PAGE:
MLS now wants to emulate baseball — much to the delight of fans in Tucson, Ariz., a city that Major League Baseball left behind.

The defending MLS champions, the L.A. Galaxy, are in Tucson with teams from New York, New England and Salt Lake. They're playing in a two-week tournament called the Desert Diamond Cup.

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The Salt
4:36 pm
Fri March 2, 2012

Kids Don't Mind If You Put Veggies In The Cake

Chocolate chip cookies don't seem to be a great vehicle for chickpeas, according to kids.
Robert Linton iStockphoto.com

Will kids eat their veggies if they're inside desserts? Parents and nutritionists have been debating this question for years.

Now, it seems there's an answer: Yes, if it's broccoli in the cake. No, if it's chickpeas in the chocolate-chip cookies.

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Around the Nation
4:35 pm
Fri March 2, 2012

Tourism Boom Pays Off For N.Y. Hotel Union

New York hotel workers protest at a hearing for former International Monetary Fund chief Dominique Strauss-Kahn in June 2011. Under a new contract, workers will receive "panic buttons" to use if they fear for their safety. They also won several other significant benefits.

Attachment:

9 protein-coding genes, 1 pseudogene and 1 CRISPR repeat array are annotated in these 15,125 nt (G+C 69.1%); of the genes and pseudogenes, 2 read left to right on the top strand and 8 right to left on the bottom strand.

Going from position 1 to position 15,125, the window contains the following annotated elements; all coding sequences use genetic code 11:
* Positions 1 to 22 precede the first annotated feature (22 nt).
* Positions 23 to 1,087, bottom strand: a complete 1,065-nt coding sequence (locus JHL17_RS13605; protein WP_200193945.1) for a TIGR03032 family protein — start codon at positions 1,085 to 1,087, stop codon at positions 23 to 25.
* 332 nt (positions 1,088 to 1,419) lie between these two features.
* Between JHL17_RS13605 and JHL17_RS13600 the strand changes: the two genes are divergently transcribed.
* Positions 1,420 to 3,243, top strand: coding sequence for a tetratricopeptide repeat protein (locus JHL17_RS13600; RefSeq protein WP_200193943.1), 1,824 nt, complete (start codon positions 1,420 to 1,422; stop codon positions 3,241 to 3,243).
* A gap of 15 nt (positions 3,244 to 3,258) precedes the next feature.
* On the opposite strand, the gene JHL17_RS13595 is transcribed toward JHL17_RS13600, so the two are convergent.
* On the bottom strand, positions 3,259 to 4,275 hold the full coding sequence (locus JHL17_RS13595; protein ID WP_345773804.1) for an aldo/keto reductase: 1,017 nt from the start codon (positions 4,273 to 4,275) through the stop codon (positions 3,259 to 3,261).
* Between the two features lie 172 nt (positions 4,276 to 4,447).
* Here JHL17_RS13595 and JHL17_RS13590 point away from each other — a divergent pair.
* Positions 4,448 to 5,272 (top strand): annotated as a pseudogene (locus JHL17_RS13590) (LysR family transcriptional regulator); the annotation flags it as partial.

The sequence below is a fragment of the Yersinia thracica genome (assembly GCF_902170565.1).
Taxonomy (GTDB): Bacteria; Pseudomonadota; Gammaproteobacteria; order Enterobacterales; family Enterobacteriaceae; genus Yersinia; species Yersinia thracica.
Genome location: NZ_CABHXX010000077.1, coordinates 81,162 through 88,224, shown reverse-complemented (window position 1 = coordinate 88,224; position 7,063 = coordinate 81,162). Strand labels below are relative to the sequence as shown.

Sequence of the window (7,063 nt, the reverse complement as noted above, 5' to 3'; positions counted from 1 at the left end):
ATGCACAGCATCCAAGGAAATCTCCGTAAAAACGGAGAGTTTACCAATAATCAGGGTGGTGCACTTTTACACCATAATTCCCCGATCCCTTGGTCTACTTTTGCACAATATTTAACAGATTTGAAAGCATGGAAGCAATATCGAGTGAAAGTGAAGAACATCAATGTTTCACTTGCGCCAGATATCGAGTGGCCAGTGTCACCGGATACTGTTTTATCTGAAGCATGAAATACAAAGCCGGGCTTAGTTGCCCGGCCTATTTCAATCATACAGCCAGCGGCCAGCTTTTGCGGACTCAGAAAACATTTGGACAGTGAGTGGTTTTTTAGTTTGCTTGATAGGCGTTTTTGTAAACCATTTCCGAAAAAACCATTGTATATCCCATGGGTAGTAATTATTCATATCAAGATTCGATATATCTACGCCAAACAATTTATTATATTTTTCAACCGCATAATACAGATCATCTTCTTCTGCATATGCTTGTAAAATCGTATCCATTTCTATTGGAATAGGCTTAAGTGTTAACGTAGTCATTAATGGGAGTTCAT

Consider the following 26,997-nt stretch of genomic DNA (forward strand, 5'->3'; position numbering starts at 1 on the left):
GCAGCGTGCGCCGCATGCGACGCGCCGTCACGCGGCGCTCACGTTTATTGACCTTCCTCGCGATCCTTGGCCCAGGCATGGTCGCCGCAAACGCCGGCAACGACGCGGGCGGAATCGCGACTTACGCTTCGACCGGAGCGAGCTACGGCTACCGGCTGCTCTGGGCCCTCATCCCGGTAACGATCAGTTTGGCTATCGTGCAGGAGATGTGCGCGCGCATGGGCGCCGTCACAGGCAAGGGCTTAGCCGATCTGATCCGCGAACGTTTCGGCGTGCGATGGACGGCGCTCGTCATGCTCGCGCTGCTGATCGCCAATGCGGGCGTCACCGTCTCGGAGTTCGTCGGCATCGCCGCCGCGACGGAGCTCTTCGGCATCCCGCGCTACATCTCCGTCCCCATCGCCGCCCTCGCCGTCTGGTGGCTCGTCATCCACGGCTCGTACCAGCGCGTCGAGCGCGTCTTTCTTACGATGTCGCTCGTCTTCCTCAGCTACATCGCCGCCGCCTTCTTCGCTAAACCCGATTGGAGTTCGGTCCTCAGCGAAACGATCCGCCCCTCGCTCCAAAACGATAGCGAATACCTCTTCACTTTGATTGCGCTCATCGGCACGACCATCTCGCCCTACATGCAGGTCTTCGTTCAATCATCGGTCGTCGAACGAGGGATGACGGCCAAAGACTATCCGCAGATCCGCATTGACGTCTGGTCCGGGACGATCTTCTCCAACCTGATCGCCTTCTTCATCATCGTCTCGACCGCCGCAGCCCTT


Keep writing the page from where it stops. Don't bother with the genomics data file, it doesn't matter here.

Nicholas Kamm AFP/Getty Images

Originally published on Fri March 2, 2012 6:01 pm

When the New York Hotel Trades Council ratified a new contract for hotel workers last month, much of the media coverage focused on "panic buttons." Coming after the sexual assault allegations against former International Monetary Fund chief Dominique Strauss-Kahn, the idea of housekeepers wearing a badge that could call for help was all over the news.

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The Two-Way
4:34 pm
Fri March 2, 2012

Rescued Photographer: In Syria 'It's Not A War, It's A Massacre'

An image grab from a video uploaded on YouTube shows Paul Conroy in the Syrian city of Homs.
AFP/Getty Images

The British photographer who was rescued from Syria gave his first interview to Sky News today.